Natural Disasters



                   A natural disaster is an event of nature that takes human lives or destroys property.

                   Types of natural disaster:

-         Weather conditions: Blizzard, Cyclone, Hurricane, Tornado.

-         Floods and their prevention.

-         Earthquakes.

-         Fires and fire prevention.

-         Volcanic eruption.

-         Outbreaks of disease: Plague, Epidemiology.





                   An earthquake is the shaking of the earth’s surface caused by rapid movement of the earth’s rocky outer layer. Earthquakes occur when energy stored within the earth, usually in the form of strain in rocks, suddenly releases. This energy is transmitted to the surface of the earth by earthquake waves.

                   The destruction an earthquake causes depends on its magnitude and duration, or the amount of shaking that occurs. The size varies from small, imperceptible shaking to large shocks felt over thousands of kilometres. Earthquakes can deform the ground, make buildings and other structures collapse, and create tsunamis (large sea waves). Lives may be lost in the resulting destruction.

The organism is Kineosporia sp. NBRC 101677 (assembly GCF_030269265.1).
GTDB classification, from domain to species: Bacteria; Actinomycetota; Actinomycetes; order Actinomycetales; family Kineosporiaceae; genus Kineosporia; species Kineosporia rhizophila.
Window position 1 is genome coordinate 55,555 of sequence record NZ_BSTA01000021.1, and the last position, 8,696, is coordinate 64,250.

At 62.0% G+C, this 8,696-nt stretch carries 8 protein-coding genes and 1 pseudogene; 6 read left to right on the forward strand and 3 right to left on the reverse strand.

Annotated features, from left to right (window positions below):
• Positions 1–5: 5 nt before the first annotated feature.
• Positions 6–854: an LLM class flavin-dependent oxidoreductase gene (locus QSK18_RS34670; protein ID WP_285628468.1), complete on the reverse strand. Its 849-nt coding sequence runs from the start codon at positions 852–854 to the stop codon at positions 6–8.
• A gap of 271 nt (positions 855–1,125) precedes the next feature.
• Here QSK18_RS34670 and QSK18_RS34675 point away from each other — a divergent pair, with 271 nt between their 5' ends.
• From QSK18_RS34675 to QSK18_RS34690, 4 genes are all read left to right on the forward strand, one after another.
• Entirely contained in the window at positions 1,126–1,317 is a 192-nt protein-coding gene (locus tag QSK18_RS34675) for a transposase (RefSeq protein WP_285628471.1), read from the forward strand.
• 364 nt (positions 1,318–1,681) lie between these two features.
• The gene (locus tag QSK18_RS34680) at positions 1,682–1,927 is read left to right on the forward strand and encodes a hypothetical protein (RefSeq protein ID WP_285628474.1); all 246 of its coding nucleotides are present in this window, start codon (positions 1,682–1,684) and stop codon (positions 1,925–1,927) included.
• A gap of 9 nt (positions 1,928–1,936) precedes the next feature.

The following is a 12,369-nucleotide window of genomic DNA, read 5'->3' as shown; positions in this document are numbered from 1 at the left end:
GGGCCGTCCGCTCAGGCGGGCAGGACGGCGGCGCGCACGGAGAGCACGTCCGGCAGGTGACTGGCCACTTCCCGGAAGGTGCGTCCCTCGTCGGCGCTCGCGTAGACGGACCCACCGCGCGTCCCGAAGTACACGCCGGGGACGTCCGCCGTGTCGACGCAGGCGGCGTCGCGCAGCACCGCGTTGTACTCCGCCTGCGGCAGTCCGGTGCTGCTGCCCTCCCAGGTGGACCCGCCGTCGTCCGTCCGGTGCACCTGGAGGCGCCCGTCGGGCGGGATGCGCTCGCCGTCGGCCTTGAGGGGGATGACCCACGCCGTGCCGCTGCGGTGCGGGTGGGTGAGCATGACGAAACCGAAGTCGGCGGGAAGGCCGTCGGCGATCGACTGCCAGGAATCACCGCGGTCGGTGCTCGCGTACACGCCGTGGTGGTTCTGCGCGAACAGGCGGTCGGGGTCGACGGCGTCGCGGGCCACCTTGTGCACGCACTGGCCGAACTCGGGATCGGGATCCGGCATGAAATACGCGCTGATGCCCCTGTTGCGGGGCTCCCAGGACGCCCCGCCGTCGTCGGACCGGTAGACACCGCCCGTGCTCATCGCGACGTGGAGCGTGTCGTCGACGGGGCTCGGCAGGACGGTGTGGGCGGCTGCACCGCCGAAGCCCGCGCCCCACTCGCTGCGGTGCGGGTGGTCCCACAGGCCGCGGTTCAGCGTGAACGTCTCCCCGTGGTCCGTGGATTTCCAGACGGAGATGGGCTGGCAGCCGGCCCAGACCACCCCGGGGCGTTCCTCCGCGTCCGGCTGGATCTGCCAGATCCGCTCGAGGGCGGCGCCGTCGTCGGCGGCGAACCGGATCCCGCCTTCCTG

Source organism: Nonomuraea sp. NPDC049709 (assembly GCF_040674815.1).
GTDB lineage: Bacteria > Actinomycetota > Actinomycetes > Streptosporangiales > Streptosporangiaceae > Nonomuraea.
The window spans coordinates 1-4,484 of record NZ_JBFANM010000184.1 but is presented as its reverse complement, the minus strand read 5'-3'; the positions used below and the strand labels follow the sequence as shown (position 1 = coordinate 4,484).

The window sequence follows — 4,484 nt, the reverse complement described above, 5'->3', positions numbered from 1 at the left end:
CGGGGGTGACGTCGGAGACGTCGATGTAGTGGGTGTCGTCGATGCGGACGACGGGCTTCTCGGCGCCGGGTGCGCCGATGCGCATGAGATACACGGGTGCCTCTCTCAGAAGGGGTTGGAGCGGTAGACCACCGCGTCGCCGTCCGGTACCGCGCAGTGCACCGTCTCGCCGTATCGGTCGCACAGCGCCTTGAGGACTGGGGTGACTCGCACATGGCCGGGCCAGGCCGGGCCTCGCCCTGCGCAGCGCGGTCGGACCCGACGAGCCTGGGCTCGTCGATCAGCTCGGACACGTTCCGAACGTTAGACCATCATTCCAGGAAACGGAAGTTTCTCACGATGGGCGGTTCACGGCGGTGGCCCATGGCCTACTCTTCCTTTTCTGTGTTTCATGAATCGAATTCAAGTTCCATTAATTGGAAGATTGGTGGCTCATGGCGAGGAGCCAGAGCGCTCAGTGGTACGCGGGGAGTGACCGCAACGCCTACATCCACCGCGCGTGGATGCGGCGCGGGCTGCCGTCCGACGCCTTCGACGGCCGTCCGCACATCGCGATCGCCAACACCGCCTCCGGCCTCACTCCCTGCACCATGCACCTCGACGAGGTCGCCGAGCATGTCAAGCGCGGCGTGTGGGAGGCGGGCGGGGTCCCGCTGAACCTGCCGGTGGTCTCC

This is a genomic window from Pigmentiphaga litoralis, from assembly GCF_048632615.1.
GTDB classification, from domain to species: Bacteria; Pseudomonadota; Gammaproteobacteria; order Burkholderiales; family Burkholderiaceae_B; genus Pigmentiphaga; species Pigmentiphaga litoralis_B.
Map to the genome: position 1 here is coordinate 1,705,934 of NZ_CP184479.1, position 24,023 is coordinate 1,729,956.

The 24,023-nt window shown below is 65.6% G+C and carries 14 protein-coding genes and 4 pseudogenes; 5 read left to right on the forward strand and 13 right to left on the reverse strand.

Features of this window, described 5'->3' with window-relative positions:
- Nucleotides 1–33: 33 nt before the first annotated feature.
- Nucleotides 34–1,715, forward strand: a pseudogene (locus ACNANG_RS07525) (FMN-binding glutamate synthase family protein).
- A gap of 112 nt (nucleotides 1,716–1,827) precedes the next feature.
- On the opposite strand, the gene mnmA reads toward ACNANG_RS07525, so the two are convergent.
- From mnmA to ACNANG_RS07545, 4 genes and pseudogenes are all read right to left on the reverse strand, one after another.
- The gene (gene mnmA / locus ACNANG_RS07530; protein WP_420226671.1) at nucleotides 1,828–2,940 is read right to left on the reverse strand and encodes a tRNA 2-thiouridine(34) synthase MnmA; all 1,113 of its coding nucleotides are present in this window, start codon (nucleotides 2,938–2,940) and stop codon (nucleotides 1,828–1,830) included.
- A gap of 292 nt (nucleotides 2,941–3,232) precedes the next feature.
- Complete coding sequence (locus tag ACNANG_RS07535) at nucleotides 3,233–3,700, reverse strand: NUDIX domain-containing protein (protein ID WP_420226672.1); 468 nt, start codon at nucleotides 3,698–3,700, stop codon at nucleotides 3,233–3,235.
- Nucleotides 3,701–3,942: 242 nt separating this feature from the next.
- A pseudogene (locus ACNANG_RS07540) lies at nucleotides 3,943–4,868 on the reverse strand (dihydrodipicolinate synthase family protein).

Earthquakes, or seismic tremors, occur at a rate of several hundred per day around the world. A worldwide network of seismographs (machines that record movements of the earth) detects about one million small earthquakes per year. Very large earthquakes, such as the 1964 Alaskan earthquake, which measured 9.2 on the Richter scale and caused millions of dollars in damage, occur worldwide once every few years. Moderate earthquakes, such as the 1989 tremor in Loma Prieta, California (magnitude 7.0 on the Richter scale), and the 1995 tremor in Kbe, Japan (magnitude 6.8), occur about 20 times a year.

                   In the last 500 years, earthquakes around the world have killed several million people including over 240,000 in the 1976 T’ang-Shan, China, earthquake. Worldwide, earthquakes have also caused severe property and structural damage. Adequate precautions, such as education, emergency planning, and constructing stronger, more flexible, safely designed structures, can limit the loss of life and decrease the damage caused by earthquakes.

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